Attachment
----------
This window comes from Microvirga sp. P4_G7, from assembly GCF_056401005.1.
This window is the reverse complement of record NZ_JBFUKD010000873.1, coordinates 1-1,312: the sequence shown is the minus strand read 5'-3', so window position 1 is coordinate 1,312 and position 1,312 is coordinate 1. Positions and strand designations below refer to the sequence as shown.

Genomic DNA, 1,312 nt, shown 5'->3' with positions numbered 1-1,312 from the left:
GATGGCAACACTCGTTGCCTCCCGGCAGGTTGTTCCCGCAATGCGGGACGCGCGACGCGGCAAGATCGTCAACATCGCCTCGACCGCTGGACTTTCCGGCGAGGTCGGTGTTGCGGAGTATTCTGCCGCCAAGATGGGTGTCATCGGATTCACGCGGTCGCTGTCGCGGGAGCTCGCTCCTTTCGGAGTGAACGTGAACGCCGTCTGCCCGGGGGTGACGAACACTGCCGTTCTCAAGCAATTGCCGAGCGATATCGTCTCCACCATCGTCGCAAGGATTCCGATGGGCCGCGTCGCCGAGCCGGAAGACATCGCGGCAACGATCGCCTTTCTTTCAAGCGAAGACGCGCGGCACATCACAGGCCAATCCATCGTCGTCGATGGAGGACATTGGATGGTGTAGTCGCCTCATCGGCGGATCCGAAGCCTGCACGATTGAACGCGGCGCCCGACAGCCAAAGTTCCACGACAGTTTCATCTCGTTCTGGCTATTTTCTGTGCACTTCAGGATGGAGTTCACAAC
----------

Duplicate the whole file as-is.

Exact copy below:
This window comes from Microvirga sp. P4_G7, from assembly GCF_056401005.1.
This window is the reverse complement of record NZ_JBFUKD010000873.1, coordinates 1-1,312: the sequence shown is the minus strand read 5'-3', so window position 1 is coordinate 1,312 and position 1,312 is coordinate 1. Positions and strand designations below refer to the sequence as shown.

Genomic DNA, 1,312 nt, shown 5'->3' with positions numbered 1-1,312 from the left:
GATGGCAACACTCGTTGCCTCCCGGCAGGTTGTTCCCGCAATGCGGGACGCGCGACGCGGCAAGATCGTCAACATCGCCTCGACCGCTGGACTTTCCGGCGAGGTCGGTGTTGCGGAGTATTCTGCCGCCAAGATGGGTGTCATCGGATTCACGCGGTCGCTGTCGCGGGAGCTCGCTCCTTTCGGAGTGAACGTGAACGCCGTCTGCCCGGGGGTGACGAACACTGCCGTTCTCAAGCAATTGCCGAGCGATATCGTCTCCACCATCGTCGCAAGGATTCCGATGGGCCGCGTCGCCGAGCCGGAAGACATCGCGGCAACGATCGCCTTTCTTTCAAGCGAAGACGCGCGGCACATCACAGGCCAATCCATCGTCGTCGATGGAGGACATTGGATGGTGTAGTCGCCTCATCGGCGGATCCGAAGCCTGCACGATTGAACGCGGCGCCCGACAGCCAAAGTTCCACGACAGTTTCATCTCGTTCTGGCTATTTTCTGTGCACTTCAGGATGGAGTTCACAAC